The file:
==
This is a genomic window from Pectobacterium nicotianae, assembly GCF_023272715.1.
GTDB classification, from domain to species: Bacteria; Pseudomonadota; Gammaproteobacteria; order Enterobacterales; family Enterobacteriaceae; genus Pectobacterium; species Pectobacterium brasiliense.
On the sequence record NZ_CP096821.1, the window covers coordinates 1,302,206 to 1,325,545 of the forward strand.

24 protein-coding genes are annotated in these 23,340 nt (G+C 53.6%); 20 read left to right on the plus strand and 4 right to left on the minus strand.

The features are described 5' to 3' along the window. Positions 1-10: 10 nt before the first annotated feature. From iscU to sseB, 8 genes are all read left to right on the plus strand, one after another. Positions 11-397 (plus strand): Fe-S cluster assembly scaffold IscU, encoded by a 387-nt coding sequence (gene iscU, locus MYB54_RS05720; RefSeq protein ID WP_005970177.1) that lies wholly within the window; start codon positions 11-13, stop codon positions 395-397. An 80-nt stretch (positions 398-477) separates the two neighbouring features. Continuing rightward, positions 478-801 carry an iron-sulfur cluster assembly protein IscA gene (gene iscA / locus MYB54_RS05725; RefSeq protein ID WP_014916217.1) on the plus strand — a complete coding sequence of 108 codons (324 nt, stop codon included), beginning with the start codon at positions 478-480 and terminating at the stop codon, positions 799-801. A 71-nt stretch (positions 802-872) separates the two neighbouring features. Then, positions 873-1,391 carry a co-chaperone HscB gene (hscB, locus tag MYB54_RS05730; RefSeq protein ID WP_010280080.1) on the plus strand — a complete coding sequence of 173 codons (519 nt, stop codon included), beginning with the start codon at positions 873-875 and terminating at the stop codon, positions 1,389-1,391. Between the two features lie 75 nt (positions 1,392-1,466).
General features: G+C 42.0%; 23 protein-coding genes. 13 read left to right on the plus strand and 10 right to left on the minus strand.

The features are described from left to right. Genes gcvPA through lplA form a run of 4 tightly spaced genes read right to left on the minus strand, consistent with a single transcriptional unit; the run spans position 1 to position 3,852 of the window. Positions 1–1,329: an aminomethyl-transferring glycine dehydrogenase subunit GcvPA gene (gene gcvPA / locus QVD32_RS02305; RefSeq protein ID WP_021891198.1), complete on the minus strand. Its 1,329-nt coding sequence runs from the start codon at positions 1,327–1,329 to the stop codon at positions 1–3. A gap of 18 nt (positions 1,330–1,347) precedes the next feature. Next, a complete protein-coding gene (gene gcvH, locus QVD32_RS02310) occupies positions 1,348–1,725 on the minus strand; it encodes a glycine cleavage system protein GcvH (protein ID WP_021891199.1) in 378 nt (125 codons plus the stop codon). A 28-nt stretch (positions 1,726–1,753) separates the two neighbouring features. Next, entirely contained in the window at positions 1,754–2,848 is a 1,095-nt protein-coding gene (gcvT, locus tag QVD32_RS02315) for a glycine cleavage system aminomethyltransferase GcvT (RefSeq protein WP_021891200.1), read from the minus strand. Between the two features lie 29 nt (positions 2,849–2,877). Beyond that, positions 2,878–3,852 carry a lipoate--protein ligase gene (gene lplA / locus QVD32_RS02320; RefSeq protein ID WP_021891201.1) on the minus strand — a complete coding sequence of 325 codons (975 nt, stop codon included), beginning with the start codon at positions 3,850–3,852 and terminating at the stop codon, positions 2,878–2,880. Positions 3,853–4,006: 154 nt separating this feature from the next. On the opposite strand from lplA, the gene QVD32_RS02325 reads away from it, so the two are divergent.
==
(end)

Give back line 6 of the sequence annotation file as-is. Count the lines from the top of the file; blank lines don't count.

General features: G+C 42.0%; 23 protein-coding genes. 13 read left to right on the plus strand and 10 right to left on the minus strand.